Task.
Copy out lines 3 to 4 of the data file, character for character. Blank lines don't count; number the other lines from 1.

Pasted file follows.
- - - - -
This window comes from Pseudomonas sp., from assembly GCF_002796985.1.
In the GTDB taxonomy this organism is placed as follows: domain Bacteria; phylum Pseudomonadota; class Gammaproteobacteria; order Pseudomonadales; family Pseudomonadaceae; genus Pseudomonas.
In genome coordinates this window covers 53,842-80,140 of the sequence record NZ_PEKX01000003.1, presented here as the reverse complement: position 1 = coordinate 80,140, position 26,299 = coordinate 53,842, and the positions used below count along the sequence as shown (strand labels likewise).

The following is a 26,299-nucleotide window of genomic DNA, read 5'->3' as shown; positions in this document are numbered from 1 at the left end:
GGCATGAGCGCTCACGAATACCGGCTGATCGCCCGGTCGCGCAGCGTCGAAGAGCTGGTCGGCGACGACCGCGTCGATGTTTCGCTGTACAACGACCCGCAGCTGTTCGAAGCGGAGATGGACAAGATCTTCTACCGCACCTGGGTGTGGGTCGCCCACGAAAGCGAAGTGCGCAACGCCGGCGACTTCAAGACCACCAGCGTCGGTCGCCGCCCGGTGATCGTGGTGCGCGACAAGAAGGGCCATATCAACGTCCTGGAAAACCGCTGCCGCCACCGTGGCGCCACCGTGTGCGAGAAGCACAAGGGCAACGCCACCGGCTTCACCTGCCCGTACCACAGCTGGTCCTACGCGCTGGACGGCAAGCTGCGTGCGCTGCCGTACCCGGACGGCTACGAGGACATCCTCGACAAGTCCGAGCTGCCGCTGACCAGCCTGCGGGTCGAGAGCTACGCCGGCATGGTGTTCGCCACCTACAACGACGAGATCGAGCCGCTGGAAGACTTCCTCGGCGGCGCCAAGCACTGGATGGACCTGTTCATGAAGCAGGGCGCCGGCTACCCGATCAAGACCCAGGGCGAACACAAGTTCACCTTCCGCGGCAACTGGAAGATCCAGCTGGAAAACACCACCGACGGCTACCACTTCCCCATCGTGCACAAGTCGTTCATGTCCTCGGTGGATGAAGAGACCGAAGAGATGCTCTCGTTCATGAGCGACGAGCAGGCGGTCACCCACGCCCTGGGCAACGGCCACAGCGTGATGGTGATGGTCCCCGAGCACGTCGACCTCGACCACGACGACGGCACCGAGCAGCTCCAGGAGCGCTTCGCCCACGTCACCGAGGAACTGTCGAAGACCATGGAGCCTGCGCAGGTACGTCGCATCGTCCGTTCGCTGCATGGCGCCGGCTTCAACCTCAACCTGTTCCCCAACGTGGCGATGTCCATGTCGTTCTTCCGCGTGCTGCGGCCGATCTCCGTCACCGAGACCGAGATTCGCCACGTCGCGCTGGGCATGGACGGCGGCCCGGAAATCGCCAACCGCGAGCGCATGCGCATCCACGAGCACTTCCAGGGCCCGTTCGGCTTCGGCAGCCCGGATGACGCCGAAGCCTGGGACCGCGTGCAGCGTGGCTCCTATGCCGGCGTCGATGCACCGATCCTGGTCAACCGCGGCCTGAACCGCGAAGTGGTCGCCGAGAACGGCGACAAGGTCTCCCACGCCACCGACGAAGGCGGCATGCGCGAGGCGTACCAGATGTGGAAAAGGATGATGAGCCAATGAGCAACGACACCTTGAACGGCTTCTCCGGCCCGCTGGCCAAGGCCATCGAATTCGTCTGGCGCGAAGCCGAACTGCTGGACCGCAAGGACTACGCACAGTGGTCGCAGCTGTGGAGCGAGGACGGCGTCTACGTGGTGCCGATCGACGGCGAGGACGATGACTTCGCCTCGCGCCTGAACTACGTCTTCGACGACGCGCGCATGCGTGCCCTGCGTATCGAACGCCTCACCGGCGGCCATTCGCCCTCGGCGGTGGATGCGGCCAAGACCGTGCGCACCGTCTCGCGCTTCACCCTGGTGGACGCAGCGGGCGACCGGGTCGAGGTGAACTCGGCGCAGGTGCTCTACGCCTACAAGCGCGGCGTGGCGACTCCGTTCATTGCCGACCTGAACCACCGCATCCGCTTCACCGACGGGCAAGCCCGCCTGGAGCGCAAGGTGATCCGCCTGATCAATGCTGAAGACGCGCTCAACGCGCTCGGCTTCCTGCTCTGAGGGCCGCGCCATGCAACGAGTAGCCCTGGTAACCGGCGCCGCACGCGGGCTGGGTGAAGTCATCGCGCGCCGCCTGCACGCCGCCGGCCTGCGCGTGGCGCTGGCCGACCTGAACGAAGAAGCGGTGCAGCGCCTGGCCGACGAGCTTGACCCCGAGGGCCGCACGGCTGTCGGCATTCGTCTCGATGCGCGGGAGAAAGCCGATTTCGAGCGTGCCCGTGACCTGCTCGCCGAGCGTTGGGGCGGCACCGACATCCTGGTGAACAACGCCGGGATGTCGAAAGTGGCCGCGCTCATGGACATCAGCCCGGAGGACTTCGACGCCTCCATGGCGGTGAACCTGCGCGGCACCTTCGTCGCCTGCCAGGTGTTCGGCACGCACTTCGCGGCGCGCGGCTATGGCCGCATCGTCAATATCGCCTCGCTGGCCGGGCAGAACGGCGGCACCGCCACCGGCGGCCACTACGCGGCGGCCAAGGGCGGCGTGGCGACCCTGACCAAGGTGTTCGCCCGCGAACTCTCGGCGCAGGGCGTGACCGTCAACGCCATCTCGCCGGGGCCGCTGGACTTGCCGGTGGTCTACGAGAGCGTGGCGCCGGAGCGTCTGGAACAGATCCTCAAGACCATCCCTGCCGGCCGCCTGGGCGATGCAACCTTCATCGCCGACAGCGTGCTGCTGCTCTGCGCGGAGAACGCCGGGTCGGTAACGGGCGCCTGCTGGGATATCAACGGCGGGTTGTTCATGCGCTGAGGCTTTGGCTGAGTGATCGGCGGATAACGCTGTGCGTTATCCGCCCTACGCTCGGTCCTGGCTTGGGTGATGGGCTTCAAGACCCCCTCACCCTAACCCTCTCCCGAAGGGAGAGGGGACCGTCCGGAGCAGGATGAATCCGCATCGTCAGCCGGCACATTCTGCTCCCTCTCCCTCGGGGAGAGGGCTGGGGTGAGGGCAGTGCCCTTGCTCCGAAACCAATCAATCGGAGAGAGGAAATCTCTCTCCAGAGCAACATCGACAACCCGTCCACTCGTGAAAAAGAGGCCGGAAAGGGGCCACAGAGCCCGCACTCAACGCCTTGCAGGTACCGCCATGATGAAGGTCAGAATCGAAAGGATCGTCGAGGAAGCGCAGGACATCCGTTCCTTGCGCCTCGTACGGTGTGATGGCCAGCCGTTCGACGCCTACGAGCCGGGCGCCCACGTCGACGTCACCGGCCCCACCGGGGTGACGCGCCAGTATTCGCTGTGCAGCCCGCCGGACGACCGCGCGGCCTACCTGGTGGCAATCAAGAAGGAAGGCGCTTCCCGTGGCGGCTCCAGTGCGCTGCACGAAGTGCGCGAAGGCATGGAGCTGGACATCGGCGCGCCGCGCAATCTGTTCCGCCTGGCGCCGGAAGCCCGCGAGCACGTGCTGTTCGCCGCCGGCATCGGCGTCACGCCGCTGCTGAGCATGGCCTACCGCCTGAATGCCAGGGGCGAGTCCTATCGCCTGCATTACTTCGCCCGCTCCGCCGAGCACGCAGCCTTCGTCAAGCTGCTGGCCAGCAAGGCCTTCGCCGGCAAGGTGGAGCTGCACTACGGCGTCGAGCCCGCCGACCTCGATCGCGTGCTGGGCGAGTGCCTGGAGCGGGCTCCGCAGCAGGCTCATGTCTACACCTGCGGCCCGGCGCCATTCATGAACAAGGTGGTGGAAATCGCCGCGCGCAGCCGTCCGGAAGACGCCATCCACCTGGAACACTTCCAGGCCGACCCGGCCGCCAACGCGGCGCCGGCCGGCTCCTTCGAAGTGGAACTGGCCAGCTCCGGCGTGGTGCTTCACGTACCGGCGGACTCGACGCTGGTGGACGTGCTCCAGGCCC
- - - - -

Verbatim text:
In genome coordinates this window covers 53,842-80,140 of the sequence record NZ_PEKX01000003.1, presented here as the reverse complement: position 1 = coordinate 80,140, position 26,299 = coordinate 53,842, and the positions used below count along the sequence as shown (strand labels likewise).

The following is a 26,299-nucleotide window of genomic DNA, read 5'->3' as shown; positions in this document are numbered from 1 at the left end: